LEELA SAMSON'S Bharathanatyam performance at the Music Academy was a comprehensive treat of artistic excellence, expression and communication. Leela's performance brought alive the words of author C. S. Lakshmi, who, while speaking at the Natyakala Conference of the Krishna Gana Sabha earlier in the day, had emphasised that even words copied have a new meaning since they are approached differently by the new writer. Leela had chosen time tested pieces for the performance yet each one shone with a new light. Through distinctive modes of body language, gestures, costume and interperetation of rasas and sthayi bhavas and their coming together in samyoga, a state of Ananda rasa was created by her. The result was comparable to the taste of a good meal with many flavours when specificity is lost but the experience of a good meal remains. Leela explored the gamut of expressions with finesse and the mastery of a skilled craftsperson.
Beginning with the depiction of the grandeur of the wedding procession of Siva and Parvathi from the seventh sarga of Kalidasa's ``Kumara Sambhavam" to the Mangalam, it was sheer poetry.
K. N. Dandayuthapani Pillai's Ragamalika Varnam ``Samiyai azhaithodi vaa... " is a master piece. This gem was embellished with the chiselled jathis composed by Krishnamurthy. The very first Jathi Korvai was long and tested the skills of both the Nattuvanar and the dancer. Shobhana, the nattuvanar, and Leela, the dancer, passed with flying colours. The choreography with the square pattern and the soft aridi and the very subtle depiction of the mood of each raga was sheer joy to witness.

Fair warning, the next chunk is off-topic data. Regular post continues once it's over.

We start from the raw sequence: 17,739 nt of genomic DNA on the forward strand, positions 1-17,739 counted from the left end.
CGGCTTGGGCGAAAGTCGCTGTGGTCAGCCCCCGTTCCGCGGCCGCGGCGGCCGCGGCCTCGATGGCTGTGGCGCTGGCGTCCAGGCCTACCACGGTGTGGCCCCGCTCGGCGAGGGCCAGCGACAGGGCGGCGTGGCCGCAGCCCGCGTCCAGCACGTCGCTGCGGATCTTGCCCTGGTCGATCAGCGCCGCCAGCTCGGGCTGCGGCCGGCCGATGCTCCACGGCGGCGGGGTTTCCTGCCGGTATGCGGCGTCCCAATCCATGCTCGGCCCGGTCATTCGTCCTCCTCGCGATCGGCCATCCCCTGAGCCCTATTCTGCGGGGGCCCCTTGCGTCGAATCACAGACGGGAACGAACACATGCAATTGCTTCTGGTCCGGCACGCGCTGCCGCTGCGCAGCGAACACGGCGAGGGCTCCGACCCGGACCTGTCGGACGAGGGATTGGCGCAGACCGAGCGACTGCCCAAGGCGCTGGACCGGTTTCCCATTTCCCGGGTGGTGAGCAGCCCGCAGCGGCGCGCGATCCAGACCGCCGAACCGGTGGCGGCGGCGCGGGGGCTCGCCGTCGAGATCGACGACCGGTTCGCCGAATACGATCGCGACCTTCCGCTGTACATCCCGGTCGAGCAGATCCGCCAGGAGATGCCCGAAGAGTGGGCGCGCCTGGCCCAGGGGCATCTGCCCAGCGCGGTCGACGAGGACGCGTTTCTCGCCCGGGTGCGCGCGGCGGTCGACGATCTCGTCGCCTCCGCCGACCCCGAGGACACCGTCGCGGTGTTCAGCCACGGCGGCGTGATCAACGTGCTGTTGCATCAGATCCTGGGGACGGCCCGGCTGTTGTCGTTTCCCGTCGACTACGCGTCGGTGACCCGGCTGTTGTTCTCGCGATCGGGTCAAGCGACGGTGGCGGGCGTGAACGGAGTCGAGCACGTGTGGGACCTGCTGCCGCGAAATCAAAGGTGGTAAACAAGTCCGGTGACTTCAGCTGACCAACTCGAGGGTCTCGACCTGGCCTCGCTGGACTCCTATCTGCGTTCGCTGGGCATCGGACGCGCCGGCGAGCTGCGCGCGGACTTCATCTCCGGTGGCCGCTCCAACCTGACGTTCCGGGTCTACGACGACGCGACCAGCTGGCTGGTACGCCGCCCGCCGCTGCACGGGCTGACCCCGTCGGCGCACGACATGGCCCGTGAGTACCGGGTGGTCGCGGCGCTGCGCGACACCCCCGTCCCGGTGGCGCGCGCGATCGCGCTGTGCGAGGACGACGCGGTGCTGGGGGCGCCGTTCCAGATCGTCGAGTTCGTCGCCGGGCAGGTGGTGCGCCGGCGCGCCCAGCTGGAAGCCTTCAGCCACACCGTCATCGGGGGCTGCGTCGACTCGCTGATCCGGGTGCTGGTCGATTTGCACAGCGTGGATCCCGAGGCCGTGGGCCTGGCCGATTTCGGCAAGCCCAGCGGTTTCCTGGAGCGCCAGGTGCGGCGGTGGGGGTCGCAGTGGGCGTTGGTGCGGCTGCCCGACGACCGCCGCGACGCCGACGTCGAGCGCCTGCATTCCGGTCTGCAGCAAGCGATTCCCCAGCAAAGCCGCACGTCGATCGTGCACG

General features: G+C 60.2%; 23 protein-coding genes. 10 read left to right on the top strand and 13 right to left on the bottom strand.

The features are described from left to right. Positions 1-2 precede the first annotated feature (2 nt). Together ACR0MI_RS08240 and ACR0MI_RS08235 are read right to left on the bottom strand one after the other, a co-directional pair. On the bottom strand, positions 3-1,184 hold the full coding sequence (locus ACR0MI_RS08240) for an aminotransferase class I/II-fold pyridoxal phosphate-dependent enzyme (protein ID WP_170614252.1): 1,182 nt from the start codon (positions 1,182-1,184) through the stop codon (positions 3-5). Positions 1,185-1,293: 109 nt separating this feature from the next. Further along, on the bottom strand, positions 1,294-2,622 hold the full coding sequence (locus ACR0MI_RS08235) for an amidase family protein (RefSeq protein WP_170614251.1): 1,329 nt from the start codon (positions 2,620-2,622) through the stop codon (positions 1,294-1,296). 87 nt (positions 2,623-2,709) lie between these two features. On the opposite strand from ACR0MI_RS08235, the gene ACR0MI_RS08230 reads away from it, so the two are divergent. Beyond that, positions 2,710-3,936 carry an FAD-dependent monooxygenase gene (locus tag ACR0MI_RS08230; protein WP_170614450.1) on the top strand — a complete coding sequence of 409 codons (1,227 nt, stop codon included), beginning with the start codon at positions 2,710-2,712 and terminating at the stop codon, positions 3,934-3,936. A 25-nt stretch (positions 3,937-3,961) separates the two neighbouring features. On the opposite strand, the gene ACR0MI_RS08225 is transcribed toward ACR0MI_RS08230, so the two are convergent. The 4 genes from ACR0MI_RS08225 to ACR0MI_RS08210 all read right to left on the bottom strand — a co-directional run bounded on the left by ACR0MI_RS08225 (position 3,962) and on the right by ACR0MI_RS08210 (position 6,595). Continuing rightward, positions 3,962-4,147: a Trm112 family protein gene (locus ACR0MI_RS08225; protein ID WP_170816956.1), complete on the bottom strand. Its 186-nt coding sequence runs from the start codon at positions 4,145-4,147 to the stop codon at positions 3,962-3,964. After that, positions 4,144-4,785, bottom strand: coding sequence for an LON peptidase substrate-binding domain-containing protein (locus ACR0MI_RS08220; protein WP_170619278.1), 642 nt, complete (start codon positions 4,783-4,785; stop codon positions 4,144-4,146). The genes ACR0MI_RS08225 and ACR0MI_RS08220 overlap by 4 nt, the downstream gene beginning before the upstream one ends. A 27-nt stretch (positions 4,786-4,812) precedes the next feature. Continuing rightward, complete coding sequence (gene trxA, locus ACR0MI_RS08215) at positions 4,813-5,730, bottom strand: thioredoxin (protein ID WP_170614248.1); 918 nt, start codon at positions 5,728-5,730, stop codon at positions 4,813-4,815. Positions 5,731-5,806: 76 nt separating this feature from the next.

There were several moments of architectural beauty in choreography as in the theermanam performed in different directions and the depiction of the flowers and the bees in the Vasantha raga. The Gangavatharana in the Sankarabharanam sequence and the charanam ``Sada ninaithukondu... " took the interpretation to a different level. Choreography of nritta passages towards the end of the Varnam in long Prenkhana poses showed innovation in a subtle manner.
The second half of the performance kept to a single emotion shown in different ways. Eershya or jealousy in strong lamentation, in anger and in romance was brought alive in three different poems. Leela provided a broad spectrum of movement techniques in Lalgudi's Revathi Tillana. The sthanas, asanas and mandalas showed a variety of movement possibilities. There were some very interesting counter movements in symmetry with one arm up and the other down.
Leela Samson's performance was one with amazing subtlety and insight, aided in full by the magnificent singing of Vasanthi Rao, crisp and correct nattuvangam by Shobhana, apt and unobtrusive mridangam by M. V. Chandrasekhar and melodious flute by Raghuraman.
Music Academy must think about moving the annual conference banner that hangs on the backdrop to the place where a wooden piece is hung above the dancer.
There it will be prominently seen by the audience and will not be hidden by the movements of the dancer.
Also the jute backdrop bounces off light and creates many shadows behind the dancer making it difficult for the backbenchers to view the Abhinaya clearly, it would be good to see that there is darkness behind the dancer and the lighting does not fall directly on the backdrop.
It would also be good to monitor the varying volume levels of the orchestra.
V. R. DEVIKA
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